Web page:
Learning that improves our mind and hearts moves our photography forward!
1. Get it right in the camera! So much easier (and quicker!) to get a final image that is representative of what you see.
2. Go as long as you can or you will come up short. There was more that one occasion where I wished I had more reach.
3. Keep learning how to use my equipment better. I have downloaded Snap Bridge and am learning how to use it as an example. There are many more.
4. Exposure, exposure, exposure! Be aware of how light is changing and adjust accordingly.
5. Be nimble and use your knowledge of behavior and biology to get the best shot. Don’t follow the “herd,” especially in places like Yellowstone and the Tetons. The best bear shots I have are a result of your anticipation of where the bears were headed and not where everyone else was standing.
6. Be cognizant of heat shimmer and adjust as best you can. My badger shots are not as sharp as I would like. Hope for clouds or a breeze!
7. Keep working on hand-holding and long lens techniques. Force yourself to not to rely on higher ISO to get sharp images.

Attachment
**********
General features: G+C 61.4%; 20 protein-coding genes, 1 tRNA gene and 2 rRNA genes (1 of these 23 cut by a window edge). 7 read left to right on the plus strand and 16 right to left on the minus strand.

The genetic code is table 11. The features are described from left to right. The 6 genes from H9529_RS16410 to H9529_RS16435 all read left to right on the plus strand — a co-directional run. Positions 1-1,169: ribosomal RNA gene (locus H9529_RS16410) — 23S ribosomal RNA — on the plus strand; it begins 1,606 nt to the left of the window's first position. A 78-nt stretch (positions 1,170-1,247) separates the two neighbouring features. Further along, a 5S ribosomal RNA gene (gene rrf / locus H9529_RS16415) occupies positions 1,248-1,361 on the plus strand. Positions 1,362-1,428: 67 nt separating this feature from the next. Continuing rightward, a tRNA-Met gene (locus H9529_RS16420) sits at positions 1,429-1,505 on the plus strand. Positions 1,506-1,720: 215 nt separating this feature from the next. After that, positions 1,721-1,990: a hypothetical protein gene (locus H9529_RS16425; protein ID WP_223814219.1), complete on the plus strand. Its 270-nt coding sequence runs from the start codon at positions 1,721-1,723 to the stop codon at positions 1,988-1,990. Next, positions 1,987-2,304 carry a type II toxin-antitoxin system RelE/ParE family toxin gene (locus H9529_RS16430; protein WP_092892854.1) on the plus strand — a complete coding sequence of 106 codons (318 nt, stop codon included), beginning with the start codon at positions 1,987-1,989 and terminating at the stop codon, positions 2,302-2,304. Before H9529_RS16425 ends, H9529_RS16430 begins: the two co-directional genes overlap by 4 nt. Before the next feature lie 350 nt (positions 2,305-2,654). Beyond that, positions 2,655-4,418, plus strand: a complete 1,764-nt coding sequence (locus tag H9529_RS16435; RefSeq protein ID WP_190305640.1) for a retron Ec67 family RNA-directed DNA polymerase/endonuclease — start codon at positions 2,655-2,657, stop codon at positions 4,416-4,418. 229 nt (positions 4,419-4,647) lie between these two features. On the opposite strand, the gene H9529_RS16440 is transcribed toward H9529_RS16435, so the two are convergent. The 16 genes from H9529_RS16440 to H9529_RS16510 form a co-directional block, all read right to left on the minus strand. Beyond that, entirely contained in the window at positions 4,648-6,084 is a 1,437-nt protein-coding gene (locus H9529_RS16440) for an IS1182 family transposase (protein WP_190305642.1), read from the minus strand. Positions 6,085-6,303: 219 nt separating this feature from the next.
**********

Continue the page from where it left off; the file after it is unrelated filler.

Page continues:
This is Craig’s list of “takeaways.” After our Adventures, we follow up after folks have gone back home by going through the images of our workshop clients because the learning doesn’t stop once we put you back on the plane. Much of the learning takes place talking in the van or at meals that are put into action at the camera. Craig & Chris both, along with their photos sent after they got home, listed their “takeaways.” Takeaways is another way of saying what they learned shooting with me in Yellowstone. As a teacher, it is always very satisfying to see some of the lessons make an impact and help a student down the road. We have this and so much more we share on our workshops we want to explore with you. And if you want to join us, give Sharon a call 661.204.1506 because what Craig shared here is waiting for you, a great set of takeaways!